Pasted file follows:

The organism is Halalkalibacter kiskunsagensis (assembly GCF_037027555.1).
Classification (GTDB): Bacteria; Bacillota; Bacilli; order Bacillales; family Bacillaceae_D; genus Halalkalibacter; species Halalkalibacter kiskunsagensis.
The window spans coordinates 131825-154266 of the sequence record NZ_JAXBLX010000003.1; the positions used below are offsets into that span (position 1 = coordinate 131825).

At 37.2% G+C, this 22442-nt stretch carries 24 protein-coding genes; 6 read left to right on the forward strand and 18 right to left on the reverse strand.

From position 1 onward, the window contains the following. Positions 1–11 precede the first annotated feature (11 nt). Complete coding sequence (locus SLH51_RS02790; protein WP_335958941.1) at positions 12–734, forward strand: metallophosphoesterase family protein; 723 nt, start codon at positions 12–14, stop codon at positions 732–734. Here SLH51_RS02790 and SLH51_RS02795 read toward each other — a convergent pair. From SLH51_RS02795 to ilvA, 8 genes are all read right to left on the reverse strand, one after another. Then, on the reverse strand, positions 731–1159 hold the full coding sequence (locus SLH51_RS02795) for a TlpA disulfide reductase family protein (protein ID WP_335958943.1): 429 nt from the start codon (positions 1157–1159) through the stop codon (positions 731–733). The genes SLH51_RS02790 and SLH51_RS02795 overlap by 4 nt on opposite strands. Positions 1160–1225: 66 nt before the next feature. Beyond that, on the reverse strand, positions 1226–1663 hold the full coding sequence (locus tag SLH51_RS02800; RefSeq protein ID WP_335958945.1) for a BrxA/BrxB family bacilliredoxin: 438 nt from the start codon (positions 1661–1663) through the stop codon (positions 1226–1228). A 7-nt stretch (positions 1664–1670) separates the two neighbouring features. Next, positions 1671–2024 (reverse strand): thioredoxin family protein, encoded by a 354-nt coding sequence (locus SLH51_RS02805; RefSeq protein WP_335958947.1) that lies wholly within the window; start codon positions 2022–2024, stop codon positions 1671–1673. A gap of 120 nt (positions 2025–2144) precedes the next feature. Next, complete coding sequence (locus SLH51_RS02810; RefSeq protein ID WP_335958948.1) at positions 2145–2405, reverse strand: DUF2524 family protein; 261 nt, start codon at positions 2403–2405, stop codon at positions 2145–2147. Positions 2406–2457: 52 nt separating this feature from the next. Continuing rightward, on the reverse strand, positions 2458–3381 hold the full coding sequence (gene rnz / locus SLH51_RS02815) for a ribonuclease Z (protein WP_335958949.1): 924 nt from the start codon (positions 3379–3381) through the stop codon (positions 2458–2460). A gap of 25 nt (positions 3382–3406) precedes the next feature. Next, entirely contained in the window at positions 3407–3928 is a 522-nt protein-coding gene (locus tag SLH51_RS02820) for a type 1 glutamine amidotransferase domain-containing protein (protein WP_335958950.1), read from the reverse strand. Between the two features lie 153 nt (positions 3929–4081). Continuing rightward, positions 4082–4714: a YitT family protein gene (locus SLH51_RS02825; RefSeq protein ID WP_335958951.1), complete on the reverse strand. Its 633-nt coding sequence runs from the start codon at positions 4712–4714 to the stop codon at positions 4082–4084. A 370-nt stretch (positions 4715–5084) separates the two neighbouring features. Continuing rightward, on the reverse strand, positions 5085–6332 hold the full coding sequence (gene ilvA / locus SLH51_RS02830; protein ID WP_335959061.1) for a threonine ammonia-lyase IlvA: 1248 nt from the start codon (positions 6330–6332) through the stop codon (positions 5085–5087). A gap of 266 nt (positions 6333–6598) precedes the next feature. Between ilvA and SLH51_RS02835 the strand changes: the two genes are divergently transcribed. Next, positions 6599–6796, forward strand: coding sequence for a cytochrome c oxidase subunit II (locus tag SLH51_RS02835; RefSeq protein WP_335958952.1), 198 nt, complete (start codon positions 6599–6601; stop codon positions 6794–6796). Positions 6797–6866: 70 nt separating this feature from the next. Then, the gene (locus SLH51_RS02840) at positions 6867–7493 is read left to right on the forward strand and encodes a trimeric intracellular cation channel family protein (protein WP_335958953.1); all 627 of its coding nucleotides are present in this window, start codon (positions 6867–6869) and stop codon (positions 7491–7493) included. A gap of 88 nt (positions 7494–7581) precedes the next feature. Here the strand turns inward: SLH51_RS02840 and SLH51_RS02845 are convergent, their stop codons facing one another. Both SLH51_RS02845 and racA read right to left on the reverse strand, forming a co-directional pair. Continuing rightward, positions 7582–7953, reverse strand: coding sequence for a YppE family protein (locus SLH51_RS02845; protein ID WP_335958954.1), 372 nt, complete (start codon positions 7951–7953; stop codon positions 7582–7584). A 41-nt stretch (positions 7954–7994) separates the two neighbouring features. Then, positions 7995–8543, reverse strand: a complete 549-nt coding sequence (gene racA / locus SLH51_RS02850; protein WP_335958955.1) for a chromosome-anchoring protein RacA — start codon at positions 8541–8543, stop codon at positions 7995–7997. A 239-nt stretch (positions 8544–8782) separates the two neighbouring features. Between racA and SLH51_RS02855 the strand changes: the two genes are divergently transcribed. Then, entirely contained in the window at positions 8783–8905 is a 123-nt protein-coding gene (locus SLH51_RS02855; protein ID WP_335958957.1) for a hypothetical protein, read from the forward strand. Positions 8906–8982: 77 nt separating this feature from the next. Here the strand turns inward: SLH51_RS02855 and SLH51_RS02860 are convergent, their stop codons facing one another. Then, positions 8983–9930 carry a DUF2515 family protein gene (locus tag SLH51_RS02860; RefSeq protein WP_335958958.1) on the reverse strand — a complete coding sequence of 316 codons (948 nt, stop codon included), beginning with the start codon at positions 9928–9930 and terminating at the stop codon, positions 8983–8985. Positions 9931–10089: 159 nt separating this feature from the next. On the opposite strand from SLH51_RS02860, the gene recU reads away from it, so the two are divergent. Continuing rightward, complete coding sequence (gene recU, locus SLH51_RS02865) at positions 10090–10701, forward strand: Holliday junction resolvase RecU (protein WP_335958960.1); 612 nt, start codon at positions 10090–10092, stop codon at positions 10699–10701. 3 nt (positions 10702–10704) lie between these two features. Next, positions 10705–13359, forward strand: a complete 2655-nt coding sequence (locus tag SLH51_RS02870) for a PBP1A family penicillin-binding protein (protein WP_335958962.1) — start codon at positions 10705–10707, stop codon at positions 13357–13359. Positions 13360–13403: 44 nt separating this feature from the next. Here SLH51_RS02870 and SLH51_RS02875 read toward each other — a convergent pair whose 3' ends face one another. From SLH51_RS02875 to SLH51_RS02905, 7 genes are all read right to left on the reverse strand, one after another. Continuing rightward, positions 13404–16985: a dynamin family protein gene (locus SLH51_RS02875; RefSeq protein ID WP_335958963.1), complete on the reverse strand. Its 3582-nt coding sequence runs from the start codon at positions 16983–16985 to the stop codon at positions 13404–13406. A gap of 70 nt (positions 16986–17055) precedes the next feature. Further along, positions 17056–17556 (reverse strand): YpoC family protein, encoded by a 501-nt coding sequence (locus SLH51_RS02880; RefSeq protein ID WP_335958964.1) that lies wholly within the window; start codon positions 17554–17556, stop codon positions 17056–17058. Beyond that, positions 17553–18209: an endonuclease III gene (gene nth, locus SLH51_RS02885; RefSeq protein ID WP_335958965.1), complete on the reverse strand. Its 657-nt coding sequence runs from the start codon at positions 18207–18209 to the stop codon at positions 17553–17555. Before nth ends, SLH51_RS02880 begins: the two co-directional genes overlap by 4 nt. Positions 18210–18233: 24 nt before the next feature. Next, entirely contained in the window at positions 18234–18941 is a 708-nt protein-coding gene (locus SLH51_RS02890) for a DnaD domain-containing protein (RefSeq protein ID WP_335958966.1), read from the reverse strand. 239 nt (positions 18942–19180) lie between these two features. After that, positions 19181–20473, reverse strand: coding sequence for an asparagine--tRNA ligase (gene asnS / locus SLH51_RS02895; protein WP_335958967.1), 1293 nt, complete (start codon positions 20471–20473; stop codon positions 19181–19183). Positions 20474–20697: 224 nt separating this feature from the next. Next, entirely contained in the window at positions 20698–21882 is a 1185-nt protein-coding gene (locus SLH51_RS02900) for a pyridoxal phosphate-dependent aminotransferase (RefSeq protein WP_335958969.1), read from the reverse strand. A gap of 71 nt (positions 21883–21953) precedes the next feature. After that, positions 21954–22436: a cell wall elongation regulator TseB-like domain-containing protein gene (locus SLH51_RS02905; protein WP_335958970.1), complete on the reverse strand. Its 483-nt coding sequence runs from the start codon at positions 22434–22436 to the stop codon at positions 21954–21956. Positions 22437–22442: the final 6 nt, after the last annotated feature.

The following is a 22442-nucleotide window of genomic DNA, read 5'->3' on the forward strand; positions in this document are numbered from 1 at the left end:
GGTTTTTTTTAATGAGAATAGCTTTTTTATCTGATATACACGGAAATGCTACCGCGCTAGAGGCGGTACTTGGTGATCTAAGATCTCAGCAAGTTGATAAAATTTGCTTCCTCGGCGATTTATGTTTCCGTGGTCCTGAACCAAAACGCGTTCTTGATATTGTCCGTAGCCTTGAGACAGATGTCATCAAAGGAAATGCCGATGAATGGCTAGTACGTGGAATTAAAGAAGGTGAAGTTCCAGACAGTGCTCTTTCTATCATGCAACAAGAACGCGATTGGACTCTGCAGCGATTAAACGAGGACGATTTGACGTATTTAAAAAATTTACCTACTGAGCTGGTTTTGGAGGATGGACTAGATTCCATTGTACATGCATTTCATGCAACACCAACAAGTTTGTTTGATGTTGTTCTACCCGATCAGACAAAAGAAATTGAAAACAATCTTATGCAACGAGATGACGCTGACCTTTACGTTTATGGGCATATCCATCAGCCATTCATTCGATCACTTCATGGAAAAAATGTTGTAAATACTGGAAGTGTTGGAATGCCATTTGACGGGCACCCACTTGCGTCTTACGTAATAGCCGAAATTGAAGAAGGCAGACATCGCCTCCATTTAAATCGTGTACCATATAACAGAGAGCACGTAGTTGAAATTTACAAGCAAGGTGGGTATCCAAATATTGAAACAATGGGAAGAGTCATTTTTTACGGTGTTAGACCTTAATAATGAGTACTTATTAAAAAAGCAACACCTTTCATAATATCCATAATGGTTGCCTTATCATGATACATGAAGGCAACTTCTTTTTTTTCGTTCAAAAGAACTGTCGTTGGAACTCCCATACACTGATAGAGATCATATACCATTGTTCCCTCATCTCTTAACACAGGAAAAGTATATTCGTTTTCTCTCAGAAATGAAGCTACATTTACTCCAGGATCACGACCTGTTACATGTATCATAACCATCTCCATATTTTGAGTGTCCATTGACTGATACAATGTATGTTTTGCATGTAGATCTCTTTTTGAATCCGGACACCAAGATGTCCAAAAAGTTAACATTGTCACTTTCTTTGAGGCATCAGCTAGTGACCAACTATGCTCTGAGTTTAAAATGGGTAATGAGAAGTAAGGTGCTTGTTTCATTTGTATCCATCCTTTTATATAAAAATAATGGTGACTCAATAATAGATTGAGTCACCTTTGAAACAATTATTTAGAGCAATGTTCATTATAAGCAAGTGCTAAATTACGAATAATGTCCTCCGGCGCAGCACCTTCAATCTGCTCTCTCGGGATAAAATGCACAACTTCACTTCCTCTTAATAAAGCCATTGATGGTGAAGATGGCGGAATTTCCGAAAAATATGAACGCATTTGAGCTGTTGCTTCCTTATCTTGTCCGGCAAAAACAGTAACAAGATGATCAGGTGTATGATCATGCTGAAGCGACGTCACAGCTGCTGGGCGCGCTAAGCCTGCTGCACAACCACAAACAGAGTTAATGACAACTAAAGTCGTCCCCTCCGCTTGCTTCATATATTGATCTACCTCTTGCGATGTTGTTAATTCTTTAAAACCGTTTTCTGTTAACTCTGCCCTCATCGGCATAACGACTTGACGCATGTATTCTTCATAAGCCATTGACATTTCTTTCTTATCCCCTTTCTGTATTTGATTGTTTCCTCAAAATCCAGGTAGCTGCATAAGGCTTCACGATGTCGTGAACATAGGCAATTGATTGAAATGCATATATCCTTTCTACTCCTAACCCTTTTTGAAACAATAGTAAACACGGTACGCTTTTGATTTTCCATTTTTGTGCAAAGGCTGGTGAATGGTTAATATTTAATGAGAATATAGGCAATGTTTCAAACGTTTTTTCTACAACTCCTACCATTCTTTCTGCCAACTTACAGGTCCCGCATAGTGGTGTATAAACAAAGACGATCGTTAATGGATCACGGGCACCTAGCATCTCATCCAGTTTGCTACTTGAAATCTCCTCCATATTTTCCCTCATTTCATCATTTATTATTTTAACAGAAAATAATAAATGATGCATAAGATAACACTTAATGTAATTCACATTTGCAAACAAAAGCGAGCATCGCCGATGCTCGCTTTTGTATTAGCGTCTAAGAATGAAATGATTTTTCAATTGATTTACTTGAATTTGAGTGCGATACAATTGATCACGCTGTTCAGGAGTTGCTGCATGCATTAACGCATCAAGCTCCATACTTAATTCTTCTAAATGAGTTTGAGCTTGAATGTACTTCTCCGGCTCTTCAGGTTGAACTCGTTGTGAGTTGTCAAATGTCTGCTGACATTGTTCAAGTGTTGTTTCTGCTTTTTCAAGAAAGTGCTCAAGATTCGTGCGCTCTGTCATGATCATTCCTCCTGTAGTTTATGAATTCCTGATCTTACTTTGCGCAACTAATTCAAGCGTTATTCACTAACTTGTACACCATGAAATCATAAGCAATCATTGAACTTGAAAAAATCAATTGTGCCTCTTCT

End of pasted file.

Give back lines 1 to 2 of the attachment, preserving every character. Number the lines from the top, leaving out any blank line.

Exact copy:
The organism is Halalkalibacter kiskunsagensis (assembly GCF_037027555.1).
Classification (GTDB): Bacteria; Bacillota; Bacilli; order Bacillales; family Bacillaceae_D; genus Halalkalibacter; species Halalkalibacter kiskunsagensis.